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Wisconsin Resources for Disability Employment Help

WISCONSIN RESOURCES FOR DISABILITY EMPLOYMENT HELP

If you’ve lost your job due to a new disability, you may feel isolated and on your own. The fact is, however, 26% of respondents to a recent SafetyNet™ survey have been unable to bring in an income due to job loss, illness or disability over the last 5 years. It may seem surprising, but 20% of the U.S. labor force is made up of people with disabilities. In short, you are not alone. If your disability is permanent and will require accommodations from future employers, rest assured there are programs around the state and beyond that can provide you with guidance, support and resources to help you explore new ways to earn an income through a meaningful and fulfilling new career.

Below is a starter-pack guide for employment resources for job seekers with disabilities in Wisconsin. A visit to the U.S. Department of Labor’s disability website will provide you with links to national programs and initiatives.

Employment Resources and Services for People with Disabilities

Wisconsin’s Aging and Disability Resource Center

  • If looking for a one-stop-shop, start with the Wisconsin’s Aging and Disability Resource Center and search for the center nearest you. Some, like the ADRC of Dane County, have a website with resources right on it. They all provide contact information for you to call or email for more information. As part of the Department of Health Services, the ADRC’s counselors are equipped to provide you with free, unbiased and current information and assistance about a range of programs and services including housing, healthcare and employment and training. Their benefit counselors can also help you apply for federal programs like FoodShare and Medicaid.

Wisconsin’s Division of Vocational Rehabilitation (DVR)

  • Wisconsin’s Division of Vocational Rehabilitation (DVR), as part of a network of programs out of the U.S. Department of Education, is the state’s primary provider of employment services to people with disabilities. DVR’s free services will help you assess your strengths and identify the accommodations you will need from an employer. They also provide career counseling and vocational training and assist you with job searches, job placement and even transportation.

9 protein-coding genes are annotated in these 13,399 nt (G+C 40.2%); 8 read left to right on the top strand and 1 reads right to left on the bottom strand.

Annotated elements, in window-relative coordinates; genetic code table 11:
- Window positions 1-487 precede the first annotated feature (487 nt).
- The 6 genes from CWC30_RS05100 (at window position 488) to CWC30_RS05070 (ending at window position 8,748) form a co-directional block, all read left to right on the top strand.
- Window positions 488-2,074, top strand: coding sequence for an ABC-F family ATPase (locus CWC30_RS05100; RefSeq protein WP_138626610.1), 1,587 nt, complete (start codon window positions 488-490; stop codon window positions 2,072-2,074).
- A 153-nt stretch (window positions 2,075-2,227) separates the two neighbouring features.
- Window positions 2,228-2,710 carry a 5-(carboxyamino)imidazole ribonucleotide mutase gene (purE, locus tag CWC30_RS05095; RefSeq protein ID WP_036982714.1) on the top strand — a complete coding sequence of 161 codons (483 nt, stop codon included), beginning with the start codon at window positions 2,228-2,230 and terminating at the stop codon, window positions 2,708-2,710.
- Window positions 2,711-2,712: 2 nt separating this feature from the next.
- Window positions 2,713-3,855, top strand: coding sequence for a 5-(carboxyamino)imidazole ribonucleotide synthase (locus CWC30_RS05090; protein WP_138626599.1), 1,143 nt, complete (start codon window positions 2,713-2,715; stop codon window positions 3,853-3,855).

Ticket to Work Program (TTW)

Job Search Resources Specifically for People with Disabilities

Before starting your job search, you’ll need to take the time to think about what kind of jobs you really want and then update your resume accordingly. Career assistance and job placement services specifically for job searchers with disabilities can make for a smooth transition.

  • The Job Accommodation Network (JAN) is a free consulting service that can help you develop a personalized strategy to help you find a meaningful job and give you tips on how to request accommodations from your employer. Housed in the U.S. Department of Labor’s Office of Disability Employment Policy, JAN is not a job placement service, but it does provide excellent job seeking resources including this 4-step job search guide.
  • Gettinghired.com and Recruit Disability are searchable sites specifically for job seekers with disabilities. Search your city and state to find local postings.
  • ABILITY Jobs is the opposite kind of job site—it is designed to advertise job seekers with disabilities to potential employers. Here, you post your resume on their site for free and employers recruit you.
  • Disabled Person allows you to both post your resume and search jobs by location.

Policy and Advocacy Regarding Disability Employment

Knowing your rights as a person with disabilities can assuage your doubts and concerns. Here’s where to turn when you need information and advocacy.

  • The ADA Wisconsin Partnership site will help you navigate resources and services available to you on a state and federal level when it comes to getting to know your rights and having an advocate.
  • Disability Rights Wisconsin is a private, nonprofit organization that is independent from government services to remain impartial. As part of a national network, their mission is to help people across Wisconsin gain access to services and opportunities through its advocacy and legal expertise.
  • The Wisconsin Department of Health Services devotes a page to statewide initiatives designed to lower the barriers to employment and other opportunities faced by people with disabilities. These programs are generally designed to incentivize employers toward “integrated employment,” however the information will provide you with an overview of employment policies, programs and the state’s guiding principles when it comes to helping people with long-term disabilities overcome employment challenges.
  • On the federal level, the U.S. Equal Employment Opportunity Commission site provides comprehensive information about the Americans With Disabilities Act (ADA), including legal definitions, anti-discrimination initiatives and information about rights to accommodation and employment. Dedicated to policy and advocacy, this page on the National Council on Disability site links to programs pertaining to housing, health, transportation, employment and other advocates that are likely to be found on a local level. Finally, should you find yourself struggling to receive support from services that are funded under the Rehabilitation Act, the Client Assistance Program (CAP) will assist you.

While each individual’s disability comes with unique challenges, the government, private organizations and employers around the country are committed to helping you acquire the support you need—including career counseling, supplemental funding and meaningful employment—so you can once again secure a steady paycheck. Ask for help with making a plan and know that you are valued. Everyone deserves the right to work.